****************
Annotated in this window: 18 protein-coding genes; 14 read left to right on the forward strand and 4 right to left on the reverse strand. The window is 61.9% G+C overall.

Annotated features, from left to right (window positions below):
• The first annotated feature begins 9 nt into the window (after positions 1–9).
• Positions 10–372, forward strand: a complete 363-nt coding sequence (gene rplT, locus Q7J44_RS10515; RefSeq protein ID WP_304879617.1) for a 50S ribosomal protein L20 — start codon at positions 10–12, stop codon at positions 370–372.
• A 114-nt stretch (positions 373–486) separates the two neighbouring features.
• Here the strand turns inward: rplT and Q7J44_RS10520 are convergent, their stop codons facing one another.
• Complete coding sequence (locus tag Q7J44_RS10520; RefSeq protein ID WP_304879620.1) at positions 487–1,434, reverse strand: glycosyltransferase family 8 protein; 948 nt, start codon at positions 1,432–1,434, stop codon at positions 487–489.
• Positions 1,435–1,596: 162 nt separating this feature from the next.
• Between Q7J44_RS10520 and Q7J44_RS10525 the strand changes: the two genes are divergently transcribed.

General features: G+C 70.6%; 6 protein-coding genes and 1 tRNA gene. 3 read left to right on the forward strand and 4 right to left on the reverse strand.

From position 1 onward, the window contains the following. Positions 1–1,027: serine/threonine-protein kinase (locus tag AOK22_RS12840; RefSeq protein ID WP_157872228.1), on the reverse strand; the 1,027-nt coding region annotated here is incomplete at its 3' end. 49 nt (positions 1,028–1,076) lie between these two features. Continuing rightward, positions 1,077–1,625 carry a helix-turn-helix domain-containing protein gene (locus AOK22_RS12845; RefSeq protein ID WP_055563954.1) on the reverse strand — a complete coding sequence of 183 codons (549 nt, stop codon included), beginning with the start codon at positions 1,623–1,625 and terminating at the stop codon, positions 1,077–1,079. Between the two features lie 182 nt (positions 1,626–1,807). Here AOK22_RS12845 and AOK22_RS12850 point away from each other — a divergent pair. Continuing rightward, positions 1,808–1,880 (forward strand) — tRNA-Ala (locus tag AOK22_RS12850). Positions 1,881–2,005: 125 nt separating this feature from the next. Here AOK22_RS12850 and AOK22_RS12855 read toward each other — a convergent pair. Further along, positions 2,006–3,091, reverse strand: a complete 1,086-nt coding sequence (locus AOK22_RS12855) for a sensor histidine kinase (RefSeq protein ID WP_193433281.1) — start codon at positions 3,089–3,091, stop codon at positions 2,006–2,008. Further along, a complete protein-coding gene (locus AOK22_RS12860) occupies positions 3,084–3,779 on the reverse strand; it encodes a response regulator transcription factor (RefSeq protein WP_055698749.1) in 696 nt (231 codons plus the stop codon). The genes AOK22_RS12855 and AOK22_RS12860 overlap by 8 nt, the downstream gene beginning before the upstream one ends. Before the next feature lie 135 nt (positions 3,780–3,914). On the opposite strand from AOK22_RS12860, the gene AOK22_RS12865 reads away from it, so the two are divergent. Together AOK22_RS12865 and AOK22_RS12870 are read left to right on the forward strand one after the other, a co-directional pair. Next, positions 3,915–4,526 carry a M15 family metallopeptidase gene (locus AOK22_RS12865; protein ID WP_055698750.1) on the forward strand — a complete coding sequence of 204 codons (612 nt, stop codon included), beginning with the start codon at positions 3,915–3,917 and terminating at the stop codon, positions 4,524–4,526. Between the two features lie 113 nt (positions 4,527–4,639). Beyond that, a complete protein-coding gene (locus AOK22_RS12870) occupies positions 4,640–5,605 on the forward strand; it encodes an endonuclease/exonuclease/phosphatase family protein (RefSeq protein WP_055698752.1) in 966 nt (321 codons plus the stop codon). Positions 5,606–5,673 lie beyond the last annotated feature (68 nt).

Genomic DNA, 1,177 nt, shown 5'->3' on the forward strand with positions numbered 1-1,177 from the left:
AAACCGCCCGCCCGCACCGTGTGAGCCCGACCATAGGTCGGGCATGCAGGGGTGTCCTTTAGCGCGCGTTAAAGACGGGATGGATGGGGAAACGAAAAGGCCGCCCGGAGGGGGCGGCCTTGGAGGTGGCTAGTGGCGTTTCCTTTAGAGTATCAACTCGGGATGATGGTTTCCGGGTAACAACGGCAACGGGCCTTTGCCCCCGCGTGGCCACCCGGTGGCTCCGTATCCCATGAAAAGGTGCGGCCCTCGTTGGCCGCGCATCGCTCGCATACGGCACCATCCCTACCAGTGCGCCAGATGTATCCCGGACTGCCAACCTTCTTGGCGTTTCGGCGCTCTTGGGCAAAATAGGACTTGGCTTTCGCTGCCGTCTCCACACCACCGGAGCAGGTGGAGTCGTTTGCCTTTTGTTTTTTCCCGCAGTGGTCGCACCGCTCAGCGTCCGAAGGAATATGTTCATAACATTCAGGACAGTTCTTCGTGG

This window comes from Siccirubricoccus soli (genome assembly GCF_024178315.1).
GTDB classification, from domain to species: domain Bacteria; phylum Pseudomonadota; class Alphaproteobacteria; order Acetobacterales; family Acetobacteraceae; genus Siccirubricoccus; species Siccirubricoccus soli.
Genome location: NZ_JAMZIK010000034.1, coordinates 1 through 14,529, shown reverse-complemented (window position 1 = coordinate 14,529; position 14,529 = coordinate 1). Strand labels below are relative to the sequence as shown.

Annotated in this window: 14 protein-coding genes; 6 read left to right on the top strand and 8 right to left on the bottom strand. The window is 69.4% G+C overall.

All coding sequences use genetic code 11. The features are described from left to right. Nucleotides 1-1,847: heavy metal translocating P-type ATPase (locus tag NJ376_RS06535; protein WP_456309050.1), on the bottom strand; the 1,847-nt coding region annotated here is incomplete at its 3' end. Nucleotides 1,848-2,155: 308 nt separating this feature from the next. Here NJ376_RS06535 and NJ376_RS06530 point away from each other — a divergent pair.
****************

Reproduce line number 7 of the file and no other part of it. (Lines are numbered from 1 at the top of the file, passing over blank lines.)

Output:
• Complete coding sequence (locus tag Q7J44_RS10520; RefSeq protein ID WP_304879620.1) at positions 487–1,434, reverse strand: glycosyltransferase family 8 protein; 948 nt, start codon at positions 1,432–1,434, stop codon at positions 487–489.